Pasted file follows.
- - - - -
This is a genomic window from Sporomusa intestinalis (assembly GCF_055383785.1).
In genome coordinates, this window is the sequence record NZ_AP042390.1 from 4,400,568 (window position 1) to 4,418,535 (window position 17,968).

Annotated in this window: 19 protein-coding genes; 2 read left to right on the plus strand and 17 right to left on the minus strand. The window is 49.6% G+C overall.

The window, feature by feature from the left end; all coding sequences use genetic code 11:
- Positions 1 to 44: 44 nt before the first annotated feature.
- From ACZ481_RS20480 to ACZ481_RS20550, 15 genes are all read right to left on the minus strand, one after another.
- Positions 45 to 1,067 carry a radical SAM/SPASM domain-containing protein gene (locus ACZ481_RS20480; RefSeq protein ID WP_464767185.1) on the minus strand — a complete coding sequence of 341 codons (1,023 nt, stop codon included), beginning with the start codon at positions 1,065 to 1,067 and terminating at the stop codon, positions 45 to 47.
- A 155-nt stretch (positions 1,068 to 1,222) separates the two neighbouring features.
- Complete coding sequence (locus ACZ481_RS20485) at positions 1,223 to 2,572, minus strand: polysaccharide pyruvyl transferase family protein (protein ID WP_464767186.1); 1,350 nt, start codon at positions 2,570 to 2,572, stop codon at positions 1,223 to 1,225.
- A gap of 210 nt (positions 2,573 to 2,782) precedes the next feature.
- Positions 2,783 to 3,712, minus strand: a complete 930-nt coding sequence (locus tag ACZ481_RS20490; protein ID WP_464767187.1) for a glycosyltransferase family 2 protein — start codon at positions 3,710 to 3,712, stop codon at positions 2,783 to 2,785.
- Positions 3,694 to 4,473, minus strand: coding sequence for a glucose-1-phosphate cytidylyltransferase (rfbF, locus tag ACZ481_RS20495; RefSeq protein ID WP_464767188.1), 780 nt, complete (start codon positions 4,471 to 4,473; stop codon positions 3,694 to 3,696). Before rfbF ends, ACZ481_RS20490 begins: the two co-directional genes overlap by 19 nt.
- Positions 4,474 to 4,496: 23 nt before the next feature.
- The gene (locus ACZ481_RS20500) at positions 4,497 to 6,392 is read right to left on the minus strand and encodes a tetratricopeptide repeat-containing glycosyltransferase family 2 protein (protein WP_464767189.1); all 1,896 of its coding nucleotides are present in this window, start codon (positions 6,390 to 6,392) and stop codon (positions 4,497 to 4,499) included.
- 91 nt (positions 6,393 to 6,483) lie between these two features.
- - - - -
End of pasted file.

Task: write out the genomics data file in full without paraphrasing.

This is a genomic window from Sporomusa intestinalis (assembly GCF_055383785.1).
In genome coordinates, this window is the sequence record NZ_AP042390.1 from 4,400,568 (window position 1) to 4,418,535 (window position 17,968).

Annotated in this window: 19 protein-coding genes; 2 read left to right on the plus strand and 17 right to left on the minus strand. The window is 49.6% G+C overall.

The window, feature by feature from the left end; all coding sequences use genetic code 11:
- Positions 1 to 44: 44 nt before the first annotated feature.
- From ACZ481_RS20480 to ACZ481_RS20550, 15 genes are all read right to left on the minus strand, one after another.
- Positions 45 to 1,067 carry a radical SAM/SPASM domain-containing protein gene (locus ACZ481_RS20480; RefSeq protein ID WP_464767185.1) on the minus strand — a complete coding sequence of 341 codons (1,023 nt, stop codon included), beginning with the start codon at positions 1,065 to 1,067 and terminating at the stop codon, positions 45 to 47.
- A 155-nt stretch (positions 1,068 to 1,222) separates the two neighbouring features.
- Complete coding sequence (locus ACZ481_RS20485) at positions 1,223 to 2,572, minus strand: polysaccharide pyruvyl transferase family protein (protein ID WP_464767186.1); 1,350 nt, start codon at positions 2,570 to 2,572, stop codon at positions 1,223 to 1,225.
- A gap of 210 nt (positions 2,573 to 2,782) precedes the next feature.
- Positions 2,783 to 3,712, minus strand: a complete 930-nt coding sequence (locus tag ACZ481_RS20490; protein ID WP_464767187.1) for a glycosyltransferase family 2 protein — start codon at positions 3,710 to 3,712, stop codon at positions 2,783 to 2,785.
- Positions 3,694 to 4,473, minus strand: coding sequence for a glucose-1-phosphate cytidylyltransferase (rfbF, locus tag ACZ481_RS20495; RefSeq protein ID WP_464767188.1), 780 nt, complete (start codon positions 4,471 to 4,473; stop codon positions 3,694 to 3,696). Before rfbF ends, ACZ481_RS20490 begins: the two co-directional genes overlap by 19 nt.
- Positions 4,474 to 4,496: 23 nt before the next feature.
- The gene (locus ACZ481_RS20500) at positions 4,497 to 6,392 is read right to left on the minus strand and encodes a tetratricopeptide repeat-containing glycosyltransferase family 2 protein (protein WP_464767189.1); all 1,896 of its coding nucleotides are present in this window, start codon (positions 6,390 to 6,392) and stop codon (positions 4,497 to 4,499) included.
- 91 nt (positions 6,393 to 6,483) lie between these two features.